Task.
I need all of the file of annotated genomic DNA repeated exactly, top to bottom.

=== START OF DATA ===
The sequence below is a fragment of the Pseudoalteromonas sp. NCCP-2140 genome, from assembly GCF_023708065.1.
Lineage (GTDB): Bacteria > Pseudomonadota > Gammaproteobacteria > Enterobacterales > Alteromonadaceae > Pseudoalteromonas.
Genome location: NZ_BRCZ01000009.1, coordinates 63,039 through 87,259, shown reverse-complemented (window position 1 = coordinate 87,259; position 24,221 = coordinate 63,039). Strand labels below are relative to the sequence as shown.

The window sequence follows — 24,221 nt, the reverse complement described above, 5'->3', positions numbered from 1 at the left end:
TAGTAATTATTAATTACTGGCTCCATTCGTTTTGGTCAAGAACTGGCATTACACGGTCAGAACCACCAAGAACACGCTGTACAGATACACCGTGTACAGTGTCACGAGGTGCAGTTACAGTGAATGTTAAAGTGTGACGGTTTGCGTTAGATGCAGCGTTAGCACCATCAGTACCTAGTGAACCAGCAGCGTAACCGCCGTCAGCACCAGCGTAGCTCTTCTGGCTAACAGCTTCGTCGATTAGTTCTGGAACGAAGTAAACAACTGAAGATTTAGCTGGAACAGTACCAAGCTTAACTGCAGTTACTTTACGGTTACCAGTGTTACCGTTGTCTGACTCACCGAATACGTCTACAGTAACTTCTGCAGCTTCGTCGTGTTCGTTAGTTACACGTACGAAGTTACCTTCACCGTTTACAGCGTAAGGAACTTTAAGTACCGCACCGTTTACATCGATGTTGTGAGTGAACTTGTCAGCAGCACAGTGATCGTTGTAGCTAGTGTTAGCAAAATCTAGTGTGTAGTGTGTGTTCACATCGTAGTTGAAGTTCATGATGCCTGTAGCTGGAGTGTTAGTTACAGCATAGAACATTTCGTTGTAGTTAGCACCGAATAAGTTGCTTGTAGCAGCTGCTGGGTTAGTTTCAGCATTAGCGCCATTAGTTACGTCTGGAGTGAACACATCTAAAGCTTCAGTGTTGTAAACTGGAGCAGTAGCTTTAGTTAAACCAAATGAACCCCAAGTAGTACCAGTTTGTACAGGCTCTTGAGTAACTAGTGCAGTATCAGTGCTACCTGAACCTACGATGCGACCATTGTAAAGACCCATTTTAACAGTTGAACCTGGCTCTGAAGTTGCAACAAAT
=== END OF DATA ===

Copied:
The sequence below is a fragment of the Pseudoalteromonas sp. NCCP-2140 genome, from assembly GCF_023708065.1.
Lineage (GTDB): Bacteria > Pseudomonadota > Gammaproteobacteria > Enterobacterales > Alteromonadaceae > Pseudoalteromonas.
Genome location: NZ_BRCZ01000009.1, coordinates 63,039 through 87,259, shown reverse-complemented (window position 1 = coordinate 87,259; position 24,221 = coordinate 63,039). Strand labels below are relative to the sequence as shown.

The window sequence follows — 24,221 nt, the reverse complement described above, 5'->3', positions numbered from 1 at the left end:
TAGTAATTATTAATTACTGGCTCCATTCGTTTTGGTCAAGAACTGGCATTACACGGTCAGAACCACCAAGAACACGCTGTACAGATACACCGTGTACAGTGTCACGAGGTGCAGTTACAGTGAATGTTAAAGTGTGACGGTTTGCGTTAGATGCAGCGTTAGCACCATCAGTACCTAGTGAACCAGCAGCGTAACCGCCGTCAGCACCAGCGTAGCTCTTCTGGCTAACAGCTTCGTCGATTAGTTCTGGAACGAAGTAAACAACTGAAGATTTAGCTGGAACAGTACCAAGCTTAACTGCAGTTACTTTACGGTTACCAGTGTTACCGTTGTCTGACTCACCGAATACGTCTACAGTAACTTCTGCAGCTTCGTCGTGTTCGTTAGTTACACGTACGAAGTTACCTTCACCGTTTACAGCGTAAGGAACTTTAAGTACCGCACCGTTTACATCGATGTTGTGAGTGAACTTGTCAGCAGCACAGTGATCGTTGTAGCTAGTGTTAGCAAAATCTAGTGTGTAGTGTGTGTTCACATCGTAGTTGAAGTTCATGATGCCTGTAGCTGGAGTGTTAGTTACAGCATAGAACATTTCGTTGTAGTTAGCACCGAATAAGTTGCTTGTAGCAGCTGCTGGGTTAGTTTCAGCATTAGCGCCATTAGTTACGTCTGGAGTGAACACATCTAAAGCTTCAGTGTTGTAAACTGGAGCAGTAGCTTTAGTTAAACCAAATGAACCCCAAGTAGTACCAGTTTGTACAGGCTCTTGAGTAACTAGTGCAGTATCAGTGCTACCTGAACCTACGATGCGACCATTGTAAAGACCCATTTTAACAGTTGAACCTGGCTCTGAAGTTGCAACAAAT